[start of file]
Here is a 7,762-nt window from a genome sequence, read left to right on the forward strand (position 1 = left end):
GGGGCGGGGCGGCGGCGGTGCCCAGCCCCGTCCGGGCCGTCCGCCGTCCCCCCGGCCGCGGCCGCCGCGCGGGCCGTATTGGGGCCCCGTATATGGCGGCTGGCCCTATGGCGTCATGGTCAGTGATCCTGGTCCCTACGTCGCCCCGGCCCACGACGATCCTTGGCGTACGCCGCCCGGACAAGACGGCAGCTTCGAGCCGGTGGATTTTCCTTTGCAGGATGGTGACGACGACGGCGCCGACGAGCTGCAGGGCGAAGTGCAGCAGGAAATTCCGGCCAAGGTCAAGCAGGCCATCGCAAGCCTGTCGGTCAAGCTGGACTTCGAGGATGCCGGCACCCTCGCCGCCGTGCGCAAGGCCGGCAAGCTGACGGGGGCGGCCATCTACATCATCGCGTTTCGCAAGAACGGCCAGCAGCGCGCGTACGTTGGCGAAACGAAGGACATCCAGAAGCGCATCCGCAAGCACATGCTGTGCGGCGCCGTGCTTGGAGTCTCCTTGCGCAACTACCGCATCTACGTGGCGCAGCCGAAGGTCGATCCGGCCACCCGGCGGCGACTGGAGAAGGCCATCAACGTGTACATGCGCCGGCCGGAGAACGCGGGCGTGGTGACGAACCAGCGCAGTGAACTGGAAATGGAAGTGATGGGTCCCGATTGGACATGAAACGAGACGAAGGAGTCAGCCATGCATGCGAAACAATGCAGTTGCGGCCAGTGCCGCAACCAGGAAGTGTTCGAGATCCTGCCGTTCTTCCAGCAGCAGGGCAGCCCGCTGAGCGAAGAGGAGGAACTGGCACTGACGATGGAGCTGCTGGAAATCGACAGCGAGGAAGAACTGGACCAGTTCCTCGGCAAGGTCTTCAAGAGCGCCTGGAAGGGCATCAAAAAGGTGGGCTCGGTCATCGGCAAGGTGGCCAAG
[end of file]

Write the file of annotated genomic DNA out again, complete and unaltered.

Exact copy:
Here is a 7,762-nt window from a genome sequence, read left to right on the forward strand (position 1 = left end):
GGGGCGGGGCGGCGGCGGTGCCCAGCCCCGTCCGGGCCGTCCGCCGTCCCCCCGGCCGCGGCCGCCGCGCGGGCCGTATTGGGGCCCCGTATATGGCGGCTGGCCCTATGGCGTCATGGTCAGTGATCCTGGTCCCTACGTCGCCCCGGCCCACGACGATCCTTGGCGTACGCCGCCCGGACAAGACGGCAGCTTCGAGCCGGTGGATTTTCCTTTGCAGGATGGTGACGACGACGGCGCCGACGAGCTGCAGGGCGAAGTGCAGCAGGAAATTCCGGCCAAGGTCAAGCAGGCCATCGCAAGCCTGTCGGTCAAGCTGGACTTCGAGGATGCCGGCACCCTCGCCGCCGTGCGCAAGGCCGGCAAGCTGACGGGGGCGGCCATCTACATCATCGCGTTTCGCAAGAACGGCCAGCAGCGCGCGTACGTTGGCGAAACGAAGGACATCCAGAAGCGCATCCGCAAGCACATGCTGTGCGGCGCCGTGCTTGGAGTCTCCTTGCGCAACTACCGCATCTACGTGGCGCAGCCGAAGGTCGATCCGGCCACCCGGCGGCGACTGGAGAAGGCCATCAACGTGTACATGCGCCGGCCGGAGAACGCGGGCGTGGTGACGAACCAGCGCAGTGAACTGGAAATGGAAGTGATGGGTCCCGATTGGACATGAAACGAGACGAAGGAGTCAGCCATGCATGCGAAACAATGCAGTTGCGGCCAGTGCCGCAACCAGGAAGTGTTCGAGATCCTGCCGTTCTTCCAGCAGCAGGGCAGCCCGCTGAGCGAAGAGGAGGAACTGGCACTGACGATGGAGCTGCTGGAAATCGACAGCGAGGAAGAACTGGACCAGTTCCTCGGCAAGGTCTTCAAGAGCGCCTGGAAGGGCATCAAAAAGGTGGGCTCGGTCATCGGCAAGGTGGCCAAG